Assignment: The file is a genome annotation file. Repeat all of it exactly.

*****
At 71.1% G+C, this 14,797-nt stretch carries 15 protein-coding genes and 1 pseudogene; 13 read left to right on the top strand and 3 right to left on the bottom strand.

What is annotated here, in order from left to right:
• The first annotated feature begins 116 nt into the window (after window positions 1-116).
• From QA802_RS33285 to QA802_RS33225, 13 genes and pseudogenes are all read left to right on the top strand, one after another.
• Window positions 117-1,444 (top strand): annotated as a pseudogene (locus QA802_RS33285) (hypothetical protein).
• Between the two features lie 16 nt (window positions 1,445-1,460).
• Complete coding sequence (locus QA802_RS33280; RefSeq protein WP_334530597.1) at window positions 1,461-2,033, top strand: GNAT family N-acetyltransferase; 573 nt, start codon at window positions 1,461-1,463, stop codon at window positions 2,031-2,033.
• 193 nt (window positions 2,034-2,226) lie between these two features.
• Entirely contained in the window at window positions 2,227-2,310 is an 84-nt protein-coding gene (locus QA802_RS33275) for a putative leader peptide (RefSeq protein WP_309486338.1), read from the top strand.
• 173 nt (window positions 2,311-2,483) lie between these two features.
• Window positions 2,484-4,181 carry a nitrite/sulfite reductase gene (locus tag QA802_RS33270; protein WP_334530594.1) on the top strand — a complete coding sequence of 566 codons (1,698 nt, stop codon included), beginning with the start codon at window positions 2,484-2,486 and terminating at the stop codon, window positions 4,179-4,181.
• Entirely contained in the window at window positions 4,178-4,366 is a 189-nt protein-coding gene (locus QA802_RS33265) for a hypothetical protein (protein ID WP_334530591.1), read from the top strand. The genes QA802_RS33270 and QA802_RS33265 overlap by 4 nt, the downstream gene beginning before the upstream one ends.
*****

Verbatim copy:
At 71.1% G+C, this 14,797-nt stretch carries 15 protein-coding genes and 1 pseudogene; 13 read left to right on the top strand and 3 right to left on the bottom strand.

What is annotated here, in order from left to right:
• The first annotated feature begins 116 nt into the window (after window positions 1-116).
• From QA802_RS33285 to QA802_RS33225, 13 genes and pseudogenes are all read left to right on the top strand, one after another.
• Window positions 117-1,444 (top strand): annotated as a pseudogene (locus QA802_RS33285) (hypothetical protein).
• Between the two features lie 16 nt (window positions 1,445-1,460).
• Complete coding sequence (locus QA802_RS33280; RefSeq protein WP_334530597.1) at window positions 1,461-2,033, top strand: GNAT family N-acetyltransferase; 573 nt, start codon at window positions 1,461-1,463, stop codon at window positions 2,031-2,033.
• 193 nt (window positions 2,034-2,226) lie between these two features.
• Entirely contained in the window at window positions 2,227-2,310 is an 84-nt protein-coding gene (locus QA802_RS33275) for a putative leader peptide (RefSeq protein WP_309486338.1), read from the top strand.
• 173 nt (window positions 2,311-2,483) lie between these two features.
• Window positions 2,484-4,181 carry a nitrite/sulfite reductase gene (locus tag QA802_RS33270; protein WP_334530594.1) on the top strand — a complete coding sequence of 566 codons (1,698 nt, stop codon included), beginning with the start codon at window positions 2,484-2,486 and terminating at the stop codon, window positions 4,179-4,181.
• Entirely contained in the window at window positions 4,178-4,366 is a 189-nt protein-coding gene (locus QA802_RS33265) for a hypothetical protein (protein ID WP_334530591.1), read from the top strand. The genes QA802_RS33270 and QA802_RS33265 overlap by 4 nt, the downstream gene beginning before the upstream one ends.